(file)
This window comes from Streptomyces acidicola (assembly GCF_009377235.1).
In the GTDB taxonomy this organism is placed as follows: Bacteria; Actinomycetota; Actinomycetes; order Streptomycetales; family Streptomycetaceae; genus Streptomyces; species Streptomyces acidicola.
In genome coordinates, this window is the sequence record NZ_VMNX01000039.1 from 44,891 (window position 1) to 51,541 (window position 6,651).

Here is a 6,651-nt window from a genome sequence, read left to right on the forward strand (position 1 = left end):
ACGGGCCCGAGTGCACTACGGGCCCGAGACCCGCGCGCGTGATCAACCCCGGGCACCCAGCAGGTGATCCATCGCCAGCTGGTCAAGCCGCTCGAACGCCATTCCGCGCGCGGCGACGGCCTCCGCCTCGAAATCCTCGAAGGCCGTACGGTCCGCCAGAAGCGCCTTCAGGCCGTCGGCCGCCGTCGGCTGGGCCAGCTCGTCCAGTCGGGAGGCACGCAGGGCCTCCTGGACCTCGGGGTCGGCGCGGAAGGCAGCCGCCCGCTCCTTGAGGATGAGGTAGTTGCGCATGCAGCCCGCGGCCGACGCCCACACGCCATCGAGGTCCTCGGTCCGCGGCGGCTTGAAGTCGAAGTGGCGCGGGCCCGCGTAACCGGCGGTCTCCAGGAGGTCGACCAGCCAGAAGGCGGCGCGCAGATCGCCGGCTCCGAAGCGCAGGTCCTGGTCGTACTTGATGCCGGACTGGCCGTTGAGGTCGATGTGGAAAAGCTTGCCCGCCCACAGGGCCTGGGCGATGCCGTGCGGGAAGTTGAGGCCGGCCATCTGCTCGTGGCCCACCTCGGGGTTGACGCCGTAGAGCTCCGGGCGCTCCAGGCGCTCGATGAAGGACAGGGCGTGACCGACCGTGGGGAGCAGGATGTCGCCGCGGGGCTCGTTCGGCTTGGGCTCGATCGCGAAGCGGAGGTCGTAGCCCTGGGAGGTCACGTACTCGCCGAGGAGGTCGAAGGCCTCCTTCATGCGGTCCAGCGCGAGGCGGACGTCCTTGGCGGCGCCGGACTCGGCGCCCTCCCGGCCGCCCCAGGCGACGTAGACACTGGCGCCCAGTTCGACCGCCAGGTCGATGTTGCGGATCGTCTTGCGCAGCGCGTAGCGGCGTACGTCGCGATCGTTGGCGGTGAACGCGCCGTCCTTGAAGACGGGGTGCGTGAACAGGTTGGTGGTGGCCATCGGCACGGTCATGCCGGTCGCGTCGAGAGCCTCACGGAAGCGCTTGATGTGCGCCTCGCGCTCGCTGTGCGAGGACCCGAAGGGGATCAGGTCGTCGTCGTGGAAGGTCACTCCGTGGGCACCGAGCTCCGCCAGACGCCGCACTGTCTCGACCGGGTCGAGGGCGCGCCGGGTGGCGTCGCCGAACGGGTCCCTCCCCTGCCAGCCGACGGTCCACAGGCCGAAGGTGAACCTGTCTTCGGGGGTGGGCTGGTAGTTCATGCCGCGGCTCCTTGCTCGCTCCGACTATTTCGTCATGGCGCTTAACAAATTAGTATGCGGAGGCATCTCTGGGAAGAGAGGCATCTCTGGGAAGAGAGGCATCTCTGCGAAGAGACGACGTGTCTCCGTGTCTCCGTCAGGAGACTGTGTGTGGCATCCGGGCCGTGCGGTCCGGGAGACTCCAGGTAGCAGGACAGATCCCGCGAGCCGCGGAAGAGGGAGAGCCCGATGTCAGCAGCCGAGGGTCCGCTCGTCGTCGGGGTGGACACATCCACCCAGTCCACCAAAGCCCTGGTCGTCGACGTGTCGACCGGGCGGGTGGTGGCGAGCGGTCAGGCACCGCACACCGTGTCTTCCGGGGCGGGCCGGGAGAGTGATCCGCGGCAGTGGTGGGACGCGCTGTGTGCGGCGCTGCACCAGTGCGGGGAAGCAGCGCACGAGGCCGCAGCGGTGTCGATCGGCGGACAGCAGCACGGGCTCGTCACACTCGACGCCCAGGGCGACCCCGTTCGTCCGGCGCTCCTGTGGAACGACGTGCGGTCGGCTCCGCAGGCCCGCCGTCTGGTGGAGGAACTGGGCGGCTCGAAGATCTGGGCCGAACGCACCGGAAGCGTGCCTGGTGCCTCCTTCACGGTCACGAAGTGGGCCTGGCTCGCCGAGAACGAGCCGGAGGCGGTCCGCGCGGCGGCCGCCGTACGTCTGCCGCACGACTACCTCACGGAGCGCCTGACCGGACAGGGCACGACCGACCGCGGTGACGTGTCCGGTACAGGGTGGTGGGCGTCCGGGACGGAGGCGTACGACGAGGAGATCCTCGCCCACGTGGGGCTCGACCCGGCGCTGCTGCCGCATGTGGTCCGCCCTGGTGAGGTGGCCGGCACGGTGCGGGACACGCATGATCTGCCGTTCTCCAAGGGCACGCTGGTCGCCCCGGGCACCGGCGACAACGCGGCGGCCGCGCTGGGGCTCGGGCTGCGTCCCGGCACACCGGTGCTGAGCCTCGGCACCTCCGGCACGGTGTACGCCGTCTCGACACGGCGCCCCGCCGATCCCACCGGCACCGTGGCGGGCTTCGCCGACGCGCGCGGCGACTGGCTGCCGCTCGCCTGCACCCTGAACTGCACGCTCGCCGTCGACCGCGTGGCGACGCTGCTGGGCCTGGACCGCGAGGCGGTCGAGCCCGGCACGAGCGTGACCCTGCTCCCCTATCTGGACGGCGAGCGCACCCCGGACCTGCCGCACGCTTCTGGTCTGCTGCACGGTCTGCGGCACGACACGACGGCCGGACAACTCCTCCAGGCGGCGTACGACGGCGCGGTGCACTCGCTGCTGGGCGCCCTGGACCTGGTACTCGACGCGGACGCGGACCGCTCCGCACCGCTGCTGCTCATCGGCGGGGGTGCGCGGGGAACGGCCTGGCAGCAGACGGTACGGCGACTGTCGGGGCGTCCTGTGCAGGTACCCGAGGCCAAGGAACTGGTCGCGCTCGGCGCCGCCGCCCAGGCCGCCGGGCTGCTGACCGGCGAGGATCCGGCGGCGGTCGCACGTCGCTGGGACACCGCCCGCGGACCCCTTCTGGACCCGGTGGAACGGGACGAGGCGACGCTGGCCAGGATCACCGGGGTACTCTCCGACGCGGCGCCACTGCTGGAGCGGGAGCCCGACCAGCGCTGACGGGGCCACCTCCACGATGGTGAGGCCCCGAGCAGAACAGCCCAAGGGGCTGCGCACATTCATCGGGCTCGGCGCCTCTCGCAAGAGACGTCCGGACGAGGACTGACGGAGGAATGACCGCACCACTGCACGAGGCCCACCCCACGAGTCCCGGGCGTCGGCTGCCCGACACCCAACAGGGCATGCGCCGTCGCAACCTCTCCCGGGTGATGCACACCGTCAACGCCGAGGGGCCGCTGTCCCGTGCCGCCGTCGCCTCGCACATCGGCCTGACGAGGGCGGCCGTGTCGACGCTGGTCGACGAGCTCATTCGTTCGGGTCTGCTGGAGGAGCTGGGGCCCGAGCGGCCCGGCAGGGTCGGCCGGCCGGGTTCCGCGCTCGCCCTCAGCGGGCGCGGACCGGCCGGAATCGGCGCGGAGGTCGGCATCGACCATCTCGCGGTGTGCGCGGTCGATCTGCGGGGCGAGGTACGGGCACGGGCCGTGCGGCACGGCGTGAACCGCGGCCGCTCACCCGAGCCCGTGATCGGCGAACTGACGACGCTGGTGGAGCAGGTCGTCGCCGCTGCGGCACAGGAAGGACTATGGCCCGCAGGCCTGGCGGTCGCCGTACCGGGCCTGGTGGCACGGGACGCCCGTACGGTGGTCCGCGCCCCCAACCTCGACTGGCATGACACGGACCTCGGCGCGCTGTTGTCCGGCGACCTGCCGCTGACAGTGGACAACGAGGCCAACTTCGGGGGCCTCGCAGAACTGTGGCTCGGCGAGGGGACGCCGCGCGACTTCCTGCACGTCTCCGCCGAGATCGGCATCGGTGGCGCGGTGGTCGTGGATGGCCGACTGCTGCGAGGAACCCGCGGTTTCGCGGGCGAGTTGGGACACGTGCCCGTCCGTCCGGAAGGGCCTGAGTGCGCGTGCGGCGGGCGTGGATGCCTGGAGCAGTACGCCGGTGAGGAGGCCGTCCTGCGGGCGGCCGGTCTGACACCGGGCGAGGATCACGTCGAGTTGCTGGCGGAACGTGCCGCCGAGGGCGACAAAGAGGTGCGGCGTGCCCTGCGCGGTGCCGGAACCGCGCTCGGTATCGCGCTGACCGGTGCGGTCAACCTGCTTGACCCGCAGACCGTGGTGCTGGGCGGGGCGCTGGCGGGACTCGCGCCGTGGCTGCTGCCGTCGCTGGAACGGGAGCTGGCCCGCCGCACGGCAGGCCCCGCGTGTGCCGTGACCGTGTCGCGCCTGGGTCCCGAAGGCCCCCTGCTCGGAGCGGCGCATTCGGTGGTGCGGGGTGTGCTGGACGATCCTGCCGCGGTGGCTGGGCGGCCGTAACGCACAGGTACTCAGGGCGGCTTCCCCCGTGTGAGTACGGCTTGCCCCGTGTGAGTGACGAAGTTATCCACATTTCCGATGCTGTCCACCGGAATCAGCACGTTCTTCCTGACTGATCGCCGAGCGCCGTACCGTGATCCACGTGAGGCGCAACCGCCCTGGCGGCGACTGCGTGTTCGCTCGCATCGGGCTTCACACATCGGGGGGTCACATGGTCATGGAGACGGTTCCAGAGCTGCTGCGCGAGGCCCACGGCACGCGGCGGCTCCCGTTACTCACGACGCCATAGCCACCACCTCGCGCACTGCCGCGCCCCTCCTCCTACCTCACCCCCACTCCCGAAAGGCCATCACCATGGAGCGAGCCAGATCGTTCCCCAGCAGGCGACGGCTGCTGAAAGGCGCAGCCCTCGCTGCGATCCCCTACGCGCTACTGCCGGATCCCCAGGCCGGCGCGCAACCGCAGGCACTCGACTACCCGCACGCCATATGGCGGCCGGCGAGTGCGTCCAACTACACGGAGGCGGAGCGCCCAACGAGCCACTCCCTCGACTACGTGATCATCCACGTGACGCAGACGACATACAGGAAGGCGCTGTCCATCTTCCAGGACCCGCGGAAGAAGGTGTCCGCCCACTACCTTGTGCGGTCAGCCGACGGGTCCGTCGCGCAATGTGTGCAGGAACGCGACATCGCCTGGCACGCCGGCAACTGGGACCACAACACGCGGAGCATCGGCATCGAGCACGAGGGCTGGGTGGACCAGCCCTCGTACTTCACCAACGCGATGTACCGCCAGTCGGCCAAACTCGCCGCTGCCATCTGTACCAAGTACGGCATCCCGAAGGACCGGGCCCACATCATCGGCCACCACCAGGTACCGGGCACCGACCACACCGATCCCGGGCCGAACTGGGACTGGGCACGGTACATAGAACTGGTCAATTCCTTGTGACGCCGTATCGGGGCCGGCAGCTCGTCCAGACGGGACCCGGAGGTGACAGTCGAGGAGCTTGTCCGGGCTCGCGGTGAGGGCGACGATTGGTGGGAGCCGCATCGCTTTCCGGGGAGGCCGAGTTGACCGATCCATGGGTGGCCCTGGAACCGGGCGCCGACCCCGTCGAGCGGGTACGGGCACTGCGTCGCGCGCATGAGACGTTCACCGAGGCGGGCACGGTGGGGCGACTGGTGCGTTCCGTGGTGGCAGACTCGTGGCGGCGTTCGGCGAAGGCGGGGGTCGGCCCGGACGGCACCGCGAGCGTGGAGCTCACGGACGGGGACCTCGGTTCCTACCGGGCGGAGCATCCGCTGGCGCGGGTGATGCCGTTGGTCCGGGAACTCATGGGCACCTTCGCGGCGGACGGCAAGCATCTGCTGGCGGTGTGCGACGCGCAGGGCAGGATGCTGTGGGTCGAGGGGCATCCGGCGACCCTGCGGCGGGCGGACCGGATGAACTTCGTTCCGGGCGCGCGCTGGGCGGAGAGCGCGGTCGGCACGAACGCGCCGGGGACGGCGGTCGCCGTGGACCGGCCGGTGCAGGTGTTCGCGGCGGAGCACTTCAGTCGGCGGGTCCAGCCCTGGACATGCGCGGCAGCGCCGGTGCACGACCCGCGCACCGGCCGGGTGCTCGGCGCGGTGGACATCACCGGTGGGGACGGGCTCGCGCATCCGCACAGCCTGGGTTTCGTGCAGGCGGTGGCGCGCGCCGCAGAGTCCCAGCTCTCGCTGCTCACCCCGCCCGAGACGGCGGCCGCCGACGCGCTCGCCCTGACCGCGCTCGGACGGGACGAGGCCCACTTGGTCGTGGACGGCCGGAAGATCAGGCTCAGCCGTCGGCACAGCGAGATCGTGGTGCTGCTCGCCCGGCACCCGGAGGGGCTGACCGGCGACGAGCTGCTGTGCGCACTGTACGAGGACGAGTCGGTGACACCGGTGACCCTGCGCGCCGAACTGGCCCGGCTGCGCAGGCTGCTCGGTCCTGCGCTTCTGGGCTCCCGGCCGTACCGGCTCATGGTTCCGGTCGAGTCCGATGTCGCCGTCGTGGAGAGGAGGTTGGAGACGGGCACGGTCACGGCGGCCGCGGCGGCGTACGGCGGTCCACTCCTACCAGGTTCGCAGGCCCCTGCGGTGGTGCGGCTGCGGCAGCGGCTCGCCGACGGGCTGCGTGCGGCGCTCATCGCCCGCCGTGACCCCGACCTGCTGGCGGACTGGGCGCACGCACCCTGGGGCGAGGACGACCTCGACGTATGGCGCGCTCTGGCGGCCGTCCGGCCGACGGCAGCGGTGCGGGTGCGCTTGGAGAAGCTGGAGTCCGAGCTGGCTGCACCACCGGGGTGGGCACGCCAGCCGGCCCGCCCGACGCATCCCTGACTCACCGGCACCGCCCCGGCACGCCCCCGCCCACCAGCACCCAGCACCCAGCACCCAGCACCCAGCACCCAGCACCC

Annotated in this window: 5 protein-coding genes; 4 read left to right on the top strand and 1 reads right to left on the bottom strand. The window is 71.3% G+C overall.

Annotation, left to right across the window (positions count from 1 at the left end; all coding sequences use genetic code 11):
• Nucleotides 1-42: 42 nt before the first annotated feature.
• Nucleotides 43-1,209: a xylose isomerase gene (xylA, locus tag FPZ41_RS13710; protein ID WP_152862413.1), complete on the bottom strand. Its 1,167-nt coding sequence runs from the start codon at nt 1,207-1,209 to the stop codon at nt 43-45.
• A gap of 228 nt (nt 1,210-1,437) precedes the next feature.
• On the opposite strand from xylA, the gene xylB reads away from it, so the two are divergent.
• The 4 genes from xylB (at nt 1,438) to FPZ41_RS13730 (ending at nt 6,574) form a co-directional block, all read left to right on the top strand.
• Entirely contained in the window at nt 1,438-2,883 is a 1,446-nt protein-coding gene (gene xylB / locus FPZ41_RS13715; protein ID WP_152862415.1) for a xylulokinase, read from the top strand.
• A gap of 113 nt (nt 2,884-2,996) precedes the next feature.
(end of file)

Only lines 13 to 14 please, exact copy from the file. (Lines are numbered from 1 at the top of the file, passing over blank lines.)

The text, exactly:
• Entirely contained in the window at nt 1,438-2,883 is a 1,446-nt protein-coding gene (gene xylB / locus FPZ41_RS13715; protein ID WP_152862415.1) for a xylulokinase, read from the top strand.
• A gap of 113 nt (nt 2,884-2,996) precedes the next feature.